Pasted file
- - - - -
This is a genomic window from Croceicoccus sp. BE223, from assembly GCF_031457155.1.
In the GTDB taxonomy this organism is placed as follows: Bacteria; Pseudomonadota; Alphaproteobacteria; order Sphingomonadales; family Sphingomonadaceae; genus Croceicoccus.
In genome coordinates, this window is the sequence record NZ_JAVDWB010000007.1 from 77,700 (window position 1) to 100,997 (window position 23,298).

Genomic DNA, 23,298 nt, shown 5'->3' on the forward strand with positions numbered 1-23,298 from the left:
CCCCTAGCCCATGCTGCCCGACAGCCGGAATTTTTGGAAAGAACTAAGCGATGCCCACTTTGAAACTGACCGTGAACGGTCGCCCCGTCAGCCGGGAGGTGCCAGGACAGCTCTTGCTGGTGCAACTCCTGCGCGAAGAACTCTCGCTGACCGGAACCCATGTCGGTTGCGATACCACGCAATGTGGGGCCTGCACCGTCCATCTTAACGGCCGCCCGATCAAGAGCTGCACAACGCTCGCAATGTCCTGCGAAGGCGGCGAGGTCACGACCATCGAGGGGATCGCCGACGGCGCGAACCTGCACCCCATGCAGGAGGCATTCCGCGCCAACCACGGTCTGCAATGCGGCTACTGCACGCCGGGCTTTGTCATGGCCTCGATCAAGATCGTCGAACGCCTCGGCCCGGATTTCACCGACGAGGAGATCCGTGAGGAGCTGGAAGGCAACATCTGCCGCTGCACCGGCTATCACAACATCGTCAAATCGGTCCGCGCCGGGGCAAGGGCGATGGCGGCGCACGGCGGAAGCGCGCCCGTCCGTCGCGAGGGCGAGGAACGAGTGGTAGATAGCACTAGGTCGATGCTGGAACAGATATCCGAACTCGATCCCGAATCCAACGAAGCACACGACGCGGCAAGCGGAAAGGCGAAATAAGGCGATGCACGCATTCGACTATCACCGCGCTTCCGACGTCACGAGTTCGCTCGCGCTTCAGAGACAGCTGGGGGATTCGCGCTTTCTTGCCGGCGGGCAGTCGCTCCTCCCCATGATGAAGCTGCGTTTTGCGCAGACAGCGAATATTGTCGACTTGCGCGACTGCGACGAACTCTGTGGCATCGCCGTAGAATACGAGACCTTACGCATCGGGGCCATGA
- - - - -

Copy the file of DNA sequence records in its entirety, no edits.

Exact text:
This is a genomic window from Croceicoccus sp. BE223, from assembly GCF_031457155.1.
In the GTDB taxonomy this organism is placed as follows: Bacteria; Pseudomonadota; Alphaproteobacteria; order Sphingomonadales; family Sphingomonadaceae; genus Croceicoccus.
In genome coordinates, this window is the sequence record NZ_JAVDWB010000007.1 from 77,700 (window position 1) to 100,997 (window position 23,298).

Genomic DNA, 23,298 nt, shown 5'->3' on the forward strand with positions numbered 1-23,298 from the left:
CCCCTAGCCCATGCTGCCCGACAGCCGGAATTTTTGGAAAGAACTAAGCGATGCCCACTTTGAAACTGACCGTGAACGGTCGCCCCGTCAGCCGGGAGGTGCCAGGACAGCTCTTGCTGGTGCAACTCCTGCGCGAAGAACTCTCGCTGACCGGAACCCATGTCGGTTGCGATACCACGCAATGTGGGGCCTGCACCGTCCATCTTAACGGCCGCCCGATCAAGAGCTGCACAACGCTCGCAATGTCCTGCGAAGGCGGCGAGGTCACGACCATCGAGGGGATCGCCGACGGCGCGAACCTGCACCCCATGCAGGAGGCATTCCGCGCCAACCACGGTCTGCAATGCGGCTACTGCACGCCGGGCTTTGTCATGGCCTCGATCAAGATCGTCGAACGCCTCGGCCCGGATTTCACCGACGAGGAGATCCGTGAGGAGCTGGAAGGCAACATCTGCCGCTGCACCGGCTATCACAACATCGTCAAATCGGTCCGCGCCGGGGCAAGGGCGATGGCGGCGCACGGCGGAAGCGCGCCCGTCCGTCGCGAGGGCGAGGAACGAGTGGTAGATAGCACTAGGTCGATGCTGGAACAGATATCCGAACTCGATCCCGAATCCAACGAAGCACACGACGCGGCAAGCGGAAAGGCGAAATAAGGCGATGCACGCATTCGACTATCACCGCGCTTCCGACGTCACGAGTTCGCTCGCGCTTCAGAGACAGCTGGGGGATTCGCGCTTTCTTGCCGGCGGGCAGTCGCTCCTCCCCATGATGAAGCTGCGTTTTGCGCAGACAGCGAATATTGTCGACTTGCGCGACTGCGACGAACTCTGTGGCATCGCCGTAGAATACGAGACCTTACGCATCGGGGCCATGA